The Composites Fabricators Association of Arlington, Va., is preparing for the Sept. 25-28 Composites 2002 in Atlanta, continuing to pressure federal regulators and completing a merger.
On the regulatory front, the composites industry continues to discourage the Environmental Protection Agency from imposing a proposed strict styrene-emissions rule on new plants.
EPA published a draft of the rule in August 2001. A final version is expected in a few months. Meanwhile, discussions between the EPA and industry continue.
In May, the EPA agreed to exempt existing large plants from a provision to capture and control 95 percent of the emissions of styrene, and methyl methacrylate and methylene chloride. The threshold involves plants that emit at least 100 tons of styrene annually; plants emitting smaller amounts already were exempted.
``CFA has been completely engaged in this issue,'' CFA President Jonathan Spaulding said in a telephone interview.
Spaulding also is chief operating officer and president of North End Composites LLC of Rockland, Maine.
Industry began working with EPA regulators years ago. With major member-volunteer input, CFA orchestrated meetings with 150 members of Congress or their staffs and arranged for 24 members to press the EPA administration with questions about the proposed emissions rule.
CFA hopes to put the subject to bed and turn to other issues, Spaulding said. During the past five years, CFA has allocated more than $3 million to government affairs, largely on styrene regulatory issues.
CFA fully incorporates government affairs into its regular budget now, but for an unsettling two years it depended on overrun funding from a voluntary, member-supported Composites Advocacy Alliance.
``We relied on the positive nature of some members,'' Spaulding said. Now, ``instead of patching leaks, we put more in the budget.''
So far, CFA has not opted to form a political action committee. ``We feel it is beyond our scope,'' he said. ``Our resources would be better spent helping our members make their own visits'' to elected officials.
On the merger front, CFA and the International Cast Polymer Association were scheduled to combine Sept. 15.
``The activities of integrating have gone well,'' Spaulding said.
Plans to affiliate, announced in June, bring together groups with significant commonality, particularly in sources of unsaturated polyester resins and concerns with government regulations.
Within CFA, the group will be known as the International Cast Polymer Alliance, continuing its annual Polycon convention next Jan. 25-27 in Dallas, its bimonthly Cast Polymer Connection magazine and its eight regional chapters.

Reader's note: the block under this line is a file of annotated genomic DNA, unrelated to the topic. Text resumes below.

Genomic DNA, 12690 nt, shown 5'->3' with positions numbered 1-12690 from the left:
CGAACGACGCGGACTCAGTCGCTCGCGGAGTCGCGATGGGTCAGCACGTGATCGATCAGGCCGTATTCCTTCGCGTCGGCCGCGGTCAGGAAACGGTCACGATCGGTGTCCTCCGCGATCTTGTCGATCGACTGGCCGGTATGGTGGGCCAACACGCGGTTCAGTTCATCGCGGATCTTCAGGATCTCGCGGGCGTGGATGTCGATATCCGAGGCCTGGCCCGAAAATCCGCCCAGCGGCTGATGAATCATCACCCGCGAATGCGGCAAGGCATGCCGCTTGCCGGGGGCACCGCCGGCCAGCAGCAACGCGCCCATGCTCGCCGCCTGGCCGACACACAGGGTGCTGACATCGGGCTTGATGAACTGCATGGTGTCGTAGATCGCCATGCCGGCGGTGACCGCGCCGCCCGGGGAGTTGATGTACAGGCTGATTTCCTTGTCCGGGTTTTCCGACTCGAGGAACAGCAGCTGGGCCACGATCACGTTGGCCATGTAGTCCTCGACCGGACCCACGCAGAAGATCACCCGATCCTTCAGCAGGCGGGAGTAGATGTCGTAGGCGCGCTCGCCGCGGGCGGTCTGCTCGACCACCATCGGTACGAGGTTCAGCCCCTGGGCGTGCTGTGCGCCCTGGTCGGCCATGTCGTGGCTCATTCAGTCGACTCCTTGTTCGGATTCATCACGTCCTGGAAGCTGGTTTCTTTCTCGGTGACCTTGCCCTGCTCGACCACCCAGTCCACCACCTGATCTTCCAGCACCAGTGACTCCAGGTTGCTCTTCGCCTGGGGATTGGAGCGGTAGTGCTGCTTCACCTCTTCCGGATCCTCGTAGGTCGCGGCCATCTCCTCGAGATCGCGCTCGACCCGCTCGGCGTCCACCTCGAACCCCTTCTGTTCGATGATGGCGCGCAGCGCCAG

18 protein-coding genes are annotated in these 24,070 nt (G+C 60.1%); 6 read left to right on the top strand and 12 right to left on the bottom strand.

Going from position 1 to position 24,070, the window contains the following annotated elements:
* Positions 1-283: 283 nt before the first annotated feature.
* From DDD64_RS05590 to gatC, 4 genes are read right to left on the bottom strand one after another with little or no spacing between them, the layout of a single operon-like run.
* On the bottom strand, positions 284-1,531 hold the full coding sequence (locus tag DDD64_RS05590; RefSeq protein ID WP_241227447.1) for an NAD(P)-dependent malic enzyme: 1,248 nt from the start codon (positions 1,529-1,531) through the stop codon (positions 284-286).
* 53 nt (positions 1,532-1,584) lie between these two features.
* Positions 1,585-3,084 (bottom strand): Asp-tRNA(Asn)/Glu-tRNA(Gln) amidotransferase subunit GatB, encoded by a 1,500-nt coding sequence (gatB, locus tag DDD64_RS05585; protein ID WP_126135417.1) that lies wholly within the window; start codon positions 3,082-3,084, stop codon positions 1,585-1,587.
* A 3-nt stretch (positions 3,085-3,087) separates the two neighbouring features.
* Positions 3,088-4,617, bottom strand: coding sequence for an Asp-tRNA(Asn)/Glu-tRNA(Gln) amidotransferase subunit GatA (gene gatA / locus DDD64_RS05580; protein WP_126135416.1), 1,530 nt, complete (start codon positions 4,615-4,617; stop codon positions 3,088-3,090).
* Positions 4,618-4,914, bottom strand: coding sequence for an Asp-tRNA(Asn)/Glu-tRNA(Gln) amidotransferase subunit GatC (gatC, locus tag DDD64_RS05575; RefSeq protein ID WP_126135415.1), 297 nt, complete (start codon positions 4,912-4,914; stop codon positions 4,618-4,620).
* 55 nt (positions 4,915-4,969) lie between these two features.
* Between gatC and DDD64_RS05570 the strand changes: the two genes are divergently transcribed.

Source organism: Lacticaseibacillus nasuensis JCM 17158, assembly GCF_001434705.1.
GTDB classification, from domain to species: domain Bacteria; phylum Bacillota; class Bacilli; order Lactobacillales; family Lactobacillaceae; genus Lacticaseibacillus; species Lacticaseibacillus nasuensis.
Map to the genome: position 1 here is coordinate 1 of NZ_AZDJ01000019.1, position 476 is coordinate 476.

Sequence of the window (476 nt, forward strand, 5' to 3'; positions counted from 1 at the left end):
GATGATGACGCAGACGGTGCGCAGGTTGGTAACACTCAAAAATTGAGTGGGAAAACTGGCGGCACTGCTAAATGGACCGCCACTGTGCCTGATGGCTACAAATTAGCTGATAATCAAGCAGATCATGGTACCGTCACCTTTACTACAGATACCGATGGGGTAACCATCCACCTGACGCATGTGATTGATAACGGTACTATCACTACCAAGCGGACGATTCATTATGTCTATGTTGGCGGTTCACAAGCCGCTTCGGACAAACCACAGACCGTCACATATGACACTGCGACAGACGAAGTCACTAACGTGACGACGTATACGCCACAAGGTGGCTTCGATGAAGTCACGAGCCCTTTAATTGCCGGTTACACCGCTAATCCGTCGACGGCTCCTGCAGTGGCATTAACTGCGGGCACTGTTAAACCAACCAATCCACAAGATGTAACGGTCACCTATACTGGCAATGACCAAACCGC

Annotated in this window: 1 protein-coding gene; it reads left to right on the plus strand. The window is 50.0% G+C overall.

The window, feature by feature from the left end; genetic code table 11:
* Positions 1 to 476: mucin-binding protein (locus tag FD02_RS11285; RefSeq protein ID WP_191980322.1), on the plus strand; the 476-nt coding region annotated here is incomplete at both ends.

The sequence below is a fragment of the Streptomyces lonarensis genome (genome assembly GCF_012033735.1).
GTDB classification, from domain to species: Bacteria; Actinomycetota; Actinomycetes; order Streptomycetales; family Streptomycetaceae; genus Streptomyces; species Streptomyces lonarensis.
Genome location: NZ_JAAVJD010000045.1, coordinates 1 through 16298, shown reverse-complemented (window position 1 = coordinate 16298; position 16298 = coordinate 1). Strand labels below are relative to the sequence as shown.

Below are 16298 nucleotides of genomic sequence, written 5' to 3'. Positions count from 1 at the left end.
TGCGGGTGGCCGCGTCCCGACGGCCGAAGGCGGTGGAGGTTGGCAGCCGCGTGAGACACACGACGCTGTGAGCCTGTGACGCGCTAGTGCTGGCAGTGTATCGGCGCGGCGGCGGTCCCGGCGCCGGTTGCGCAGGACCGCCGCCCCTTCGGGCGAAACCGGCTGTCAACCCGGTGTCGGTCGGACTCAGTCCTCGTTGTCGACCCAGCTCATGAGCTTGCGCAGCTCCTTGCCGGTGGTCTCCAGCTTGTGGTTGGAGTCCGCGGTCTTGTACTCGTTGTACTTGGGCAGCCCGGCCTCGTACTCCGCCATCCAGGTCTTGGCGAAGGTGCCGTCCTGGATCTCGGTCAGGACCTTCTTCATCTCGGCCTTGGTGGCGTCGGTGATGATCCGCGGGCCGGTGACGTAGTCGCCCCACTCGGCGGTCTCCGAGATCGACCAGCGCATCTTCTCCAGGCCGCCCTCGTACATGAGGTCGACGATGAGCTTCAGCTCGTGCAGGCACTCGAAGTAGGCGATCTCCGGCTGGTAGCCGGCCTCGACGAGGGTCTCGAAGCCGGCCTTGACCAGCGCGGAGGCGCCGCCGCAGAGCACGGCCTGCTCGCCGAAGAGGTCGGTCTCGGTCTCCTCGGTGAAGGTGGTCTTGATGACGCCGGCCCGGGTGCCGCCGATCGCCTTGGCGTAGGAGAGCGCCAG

``We hope some of our members will start attending those [regional] meetings,'' said Missy Henriksen, CFA executive director.
CFA gains 300 new, unduplicated company memberships, bringing its total to 1,100.
The cast polymer members make, supply, fabricate and install cultured marble, granite, onyx and solid-surface kitchen and bath products.
Those members are the latest in CFA's growing panoply of industry-niche divisions, alliances and councils.
CFA operates with a staff of 24 employees and independent contractors, an increase from 18 a year earlier.
The cast polymer affiliation accounted for a net increase of three. One employee will handle cast polymer alliance matters only, and the others are joining the meetings department and magazine staff. CFA is applying its ``full horsepower'' behind the alliance as needed, ``and we will take advantage of the added staff at other times of the year,'' Henriksen said.
CFA expended $3.7 million in the fiscal year ended June 30 and has a budget of $5 million for the current fiscal year. The bulk of the increase relates to including ICPA activities for 91/2 months.
Separately, CFA supports an ad hoc group of members seeking to alter fire-code standards on the storage of flammable liquids. CFA provided $20,000 in seed money in mid-2000.
Under current codes, limits exist on storage of polyester resin without an extensive sprinkler system, but the restriction is based on heptane, a much more volatile, highly flammable liquid hydrocarbon.
Members maintain that polyester does not have similar combustibility.
The industry has spent another $230,000 for materials and testing at Omega Point Laboratories Inc. in Elmendorf, Texas, and Southwest Research Institute in San Antonio.
The standards-setting National Fire Prevention Association is gathering comments on a proposal set for a May ballot. A change could reduce industry's costs of meeting fire-code standards in existing sites and new construction.
CFA is extending its certification program, which currently offers examination for five categories of Certified Composites Technician.
Study courses and exams for Certified Composites Manager aim to enhance technical and supervisory skills and extend the educational program up the chain of command.
Former football coach Jimmy Johnson will be the keynote speaker at Composites 2002. The event will be collocated for a second year with the National Marine Manufacturers Association's BoatBuilding 2002. CFA said it expects 6,000 people to attend.